What Temperature to Smoke Chicken Thighs?

by Fred Decker

Chicken thighs have a rich, meaty flavor that lends itself to smoking.

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For centuries meats and fish have been salted and smoked to limit spoilage, so they could be safely eaten for extended periods. Modern farming techniques and refrigeration have made fresh meats inexpensive and readily available all year-round, but smoked and cured meats are still popular just because they taste good. If you'd like to try home smoking, chicken thighs are a good choice. They're inexpensive, flavorful and easy to work with.

Smoker Basics

Foods can be either hot-smoked or cold-smoked, depending on the result you're looking for. Cold smoking takes place in a chamber that's separated from the fire, so the temperature stays low and the food isn't cooked during smoking. Chicken is usually hot-smoked at higher temperatures, with the smoke-producing fire or heating element in the same chamber as the food. Electric smokers provide the most reliable temperature control for home cooks, while professionals often have gas-powered models. Charcoal smokers are harder to regulate, and are often better suited to smoke-roasting.

Smoking Temperatures

Cold-smoking takes place at temperatures of 100 degrees Fahrenheit or lower, and commercial smokehouses sometimes have refrigerated smokers to ensure food safety. At home it's safer to hot-smoke your chicken. Hot smoking requires temperatures of 165 F to 185 F, which gradually cooks the meat or poultry without creating harsh flavors. Chicken thighs are fatty enough to remain moist and juicy at 185 F, while breasts are better at the lower temperature. If you have a charcoal-based smoker or kettle barbecue, you can smoke-roast your chicken thighs at temperatures of 200 F to 225 F. That's usually the lowest temperature they'll reliably maintain.

Smoking Times

The correct length of time for smoking your chicken thighs will vary. If you're cold-smoking, five to seven hours will give your chicken thighs ample smoke flavor. If you're hot-smoking, three to four hours at 185 F should be enough to cook your thighs to a food-safe internal temperature of 165 F. If you're smoke-roasting your thighs on a charcoal kettle at 200 F to 225 F, it will take your thighs approximately two hours to reach that temperature.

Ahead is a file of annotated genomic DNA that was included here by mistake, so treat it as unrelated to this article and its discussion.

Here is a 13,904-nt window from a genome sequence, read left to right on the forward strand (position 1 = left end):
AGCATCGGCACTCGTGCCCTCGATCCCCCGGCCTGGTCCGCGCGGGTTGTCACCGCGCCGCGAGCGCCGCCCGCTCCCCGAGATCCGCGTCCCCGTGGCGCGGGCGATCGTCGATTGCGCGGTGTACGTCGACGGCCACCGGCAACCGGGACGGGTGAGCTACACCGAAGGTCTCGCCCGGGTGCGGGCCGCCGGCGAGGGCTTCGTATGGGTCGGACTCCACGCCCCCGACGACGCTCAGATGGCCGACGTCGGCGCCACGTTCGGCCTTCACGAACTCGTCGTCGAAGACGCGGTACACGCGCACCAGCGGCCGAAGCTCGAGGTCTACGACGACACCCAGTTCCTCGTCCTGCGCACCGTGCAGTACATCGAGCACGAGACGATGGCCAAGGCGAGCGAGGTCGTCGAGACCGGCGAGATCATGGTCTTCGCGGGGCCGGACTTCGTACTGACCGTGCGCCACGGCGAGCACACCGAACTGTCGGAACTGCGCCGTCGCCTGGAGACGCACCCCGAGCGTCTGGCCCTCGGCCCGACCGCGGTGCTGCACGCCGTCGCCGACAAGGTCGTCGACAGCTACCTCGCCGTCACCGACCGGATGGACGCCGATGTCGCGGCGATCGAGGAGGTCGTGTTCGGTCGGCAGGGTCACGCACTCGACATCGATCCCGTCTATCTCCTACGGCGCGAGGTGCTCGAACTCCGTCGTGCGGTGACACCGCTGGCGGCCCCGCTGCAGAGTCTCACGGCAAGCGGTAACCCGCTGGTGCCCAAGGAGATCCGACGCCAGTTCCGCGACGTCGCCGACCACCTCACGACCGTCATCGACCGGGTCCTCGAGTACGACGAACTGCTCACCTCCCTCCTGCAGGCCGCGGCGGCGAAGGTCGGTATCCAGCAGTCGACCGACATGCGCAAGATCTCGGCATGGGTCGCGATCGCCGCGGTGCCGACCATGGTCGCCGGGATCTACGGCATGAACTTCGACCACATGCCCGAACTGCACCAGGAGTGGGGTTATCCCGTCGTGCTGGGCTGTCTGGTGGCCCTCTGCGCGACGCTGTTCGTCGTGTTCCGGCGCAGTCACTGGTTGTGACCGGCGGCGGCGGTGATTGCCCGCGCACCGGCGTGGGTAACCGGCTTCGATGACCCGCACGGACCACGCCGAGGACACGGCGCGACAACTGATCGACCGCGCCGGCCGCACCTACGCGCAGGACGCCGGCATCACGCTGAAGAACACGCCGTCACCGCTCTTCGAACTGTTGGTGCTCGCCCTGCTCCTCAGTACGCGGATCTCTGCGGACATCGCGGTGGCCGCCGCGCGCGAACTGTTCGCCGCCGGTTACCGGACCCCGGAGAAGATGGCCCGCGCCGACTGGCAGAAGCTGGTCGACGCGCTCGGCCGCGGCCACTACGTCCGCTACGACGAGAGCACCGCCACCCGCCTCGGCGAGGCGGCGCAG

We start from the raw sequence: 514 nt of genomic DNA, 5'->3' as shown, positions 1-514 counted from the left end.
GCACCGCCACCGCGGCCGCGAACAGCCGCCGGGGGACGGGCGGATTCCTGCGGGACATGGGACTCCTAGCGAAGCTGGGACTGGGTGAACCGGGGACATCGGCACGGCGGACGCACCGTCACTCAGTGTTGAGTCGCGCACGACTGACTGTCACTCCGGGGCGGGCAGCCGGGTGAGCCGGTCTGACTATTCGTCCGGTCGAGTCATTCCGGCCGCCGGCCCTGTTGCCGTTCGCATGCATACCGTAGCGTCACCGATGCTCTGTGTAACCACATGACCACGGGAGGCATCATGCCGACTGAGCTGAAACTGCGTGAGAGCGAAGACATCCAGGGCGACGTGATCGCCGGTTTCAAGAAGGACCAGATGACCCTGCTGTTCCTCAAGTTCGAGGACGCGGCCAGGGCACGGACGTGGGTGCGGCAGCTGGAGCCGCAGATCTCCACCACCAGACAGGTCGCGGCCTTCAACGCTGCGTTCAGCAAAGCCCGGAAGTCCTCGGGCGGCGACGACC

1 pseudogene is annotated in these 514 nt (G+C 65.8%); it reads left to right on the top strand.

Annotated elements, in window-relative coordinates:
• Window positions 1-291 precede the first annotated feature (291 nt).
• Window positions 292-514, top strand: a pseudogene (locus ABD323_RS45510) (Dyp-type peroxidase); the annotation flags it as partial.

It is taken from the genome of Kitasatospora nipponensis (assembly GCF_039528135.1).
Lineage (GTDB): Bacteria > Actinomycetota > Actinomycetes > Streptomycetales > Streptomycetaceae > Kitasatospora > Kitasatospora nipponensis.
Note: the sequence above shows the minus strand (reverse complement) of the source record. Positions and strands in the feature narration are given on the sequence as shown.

The Process

Cure your chicken thighs first by brining them overnight, or as directed in your recipe. Pat them dry with clean paper towels and let them dry overnight in your refrigerator, uncovered. This dries them out and gives them a slightly tacky surface, called the "pellicle," which helps the thighs retain the flavor of the smoke. Finally, prepare your smoker according to the manufacturer's directions. Mild fruit woods are the best for delicate meats such as chicken, so save your oak and mesquite for steaks. For best results, arrange your thighs on the racks with ample space between them for the smoke to circulate.

References (2)

  • Garde Manger: The Art and Craft of the Cold Kitchen; Culinary Institute of America
  • On Food and Cooking: The Science and Lore of the Kitchen; Harold McGee

Photo Credits

  • Jupiterimages/Comstock/Getty Images

About the Author

Fred Decker is a trained chef and certified food-safety trainer. Decker wrote for the Saint John, New Brunswick Telegraph-Journal, and has been published in Canada's Hospitality and Foodservice magazine. He's held positions selling computers, insurance and mutual funds, and was educated at Memorial University of Newfoundland and the Northern Alberta Institute of Technology.